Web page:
So while I do think it’s foolish to place longevity above quality of life, that really doesn’t reduce the value of longevity. I will tell you that if we are successful in conquering death (it could be in my lifetime), the decision to live a normal lifespan will be seen as ridiculously old-fashioned.
That’s a pretty nifty concept, Uriah, “conquering death.” Maybe it will indeed happen in your lifetime (I think not mine…) and I just hope we also conquer space (check out Miles O’Brien’s T/S pages) so there are enough other planets to hold everyone. In the meantime, I wholeheartedly agree with living every moment. Surely we could also work on a little less conquest and a little more peaceful coexistence.
My wife’s mother lived to be 80 years old. She had six children, and 15 grandchildren. She saw them all frequently. Her health deteriorated some, and unfortunately, so did her mental abilities. However, she was never completely helpless.
She passed away quietly in her bed, in her sleep, in her own home after a pleasant outing among friends of many decades.
Nobody ever wants to see a parent die; but if it has to happen, this is pretty much as good as it can be.
The issue of of quality versus quantity of life is really as deep a personal decision as anything gets. Live on your own terms for as long as you can. That’s as good as it gets.
Amen, Jake. Our own terms should be the guiding rule; I wish it were more often true. If we really looked at it — as I keep getting up on this soapbox to encourage everyone, and not just geezers, to do — most of us would choose what you describe, and would NOT choose a few days or weeks in intensive care, or a few years in a dementia facility. We can get caught in the system, as Katy Butler’s father did in the article cited, and our choices go out the window. That’s why I think the system needs to change.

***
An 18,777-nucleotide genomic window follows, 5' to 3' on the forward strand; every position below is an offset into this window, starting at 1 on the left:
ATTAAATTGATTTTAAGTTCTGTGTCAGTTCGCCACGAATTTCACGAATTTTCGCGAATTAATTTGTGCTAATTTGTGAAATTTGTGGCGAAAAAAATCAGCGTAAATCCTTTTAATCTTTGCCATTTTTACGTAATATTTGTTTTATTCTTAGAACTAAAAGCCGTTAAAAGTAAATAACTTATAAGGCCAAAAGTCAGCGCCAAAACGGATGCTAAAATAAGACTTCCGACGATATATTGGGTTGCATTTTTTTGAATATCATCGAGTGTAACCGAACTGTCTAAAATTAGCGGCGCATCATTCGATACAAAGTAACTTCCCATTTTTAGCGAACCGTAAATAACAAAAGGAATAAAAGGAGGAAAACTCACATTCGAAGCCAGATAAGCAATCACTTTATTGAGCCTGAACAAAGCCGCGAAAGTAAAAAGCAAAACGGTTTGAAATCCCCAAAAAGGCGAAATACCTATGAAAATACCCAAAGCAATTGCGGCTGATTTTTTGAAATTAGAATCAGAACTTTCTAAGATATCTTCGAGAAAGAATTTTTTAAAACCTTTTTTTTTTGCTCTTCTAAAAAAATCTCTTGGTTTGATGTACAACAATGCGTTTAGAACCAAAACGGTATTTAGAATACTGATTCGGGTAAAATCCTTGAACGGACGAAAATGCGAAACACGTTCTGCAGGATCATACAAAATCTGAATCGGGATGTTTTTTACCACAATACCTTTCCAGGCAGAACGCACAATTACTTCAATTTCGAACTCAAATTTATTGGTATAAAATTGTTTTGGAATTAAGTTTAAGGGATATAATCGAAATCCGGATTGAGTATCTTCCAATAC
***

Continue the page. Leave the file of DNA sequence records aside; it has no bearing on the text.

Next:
The discussion of whether it is better to live longer or better is often discussed in terms of health, either physical or mental. However I do not think that this is full equation. My own mother is closing in on 80 and is in reasonably good health with no signs of dementia. She does not walk as well as she used to and is definitely more cantankerous but is otherwise doing well. However I do not think is very happy with her life. All of her immediate relatives are dead, as are most of her friends. She has some left and she is surprisingly good at making new ones but I can definitely sense that she is somewhat lost in the world. However there are few people alive who really understand her life, it is difficult of most of the people she knows now to comprehend how she got where she is now or that they should even wonder. It probably helps that she is living on the same block since 1955 and the same house since 1964 and both her children are close by. She knows most of her neighbors, even those who have *only* lived on the street for 25 years. Nonetheless, she is slowly becoming a stranger among strangers in her own land. I think it is this feeling of living “at home” among people who understand you that makes people want to live longer. Without it, what is the point, healthy or not?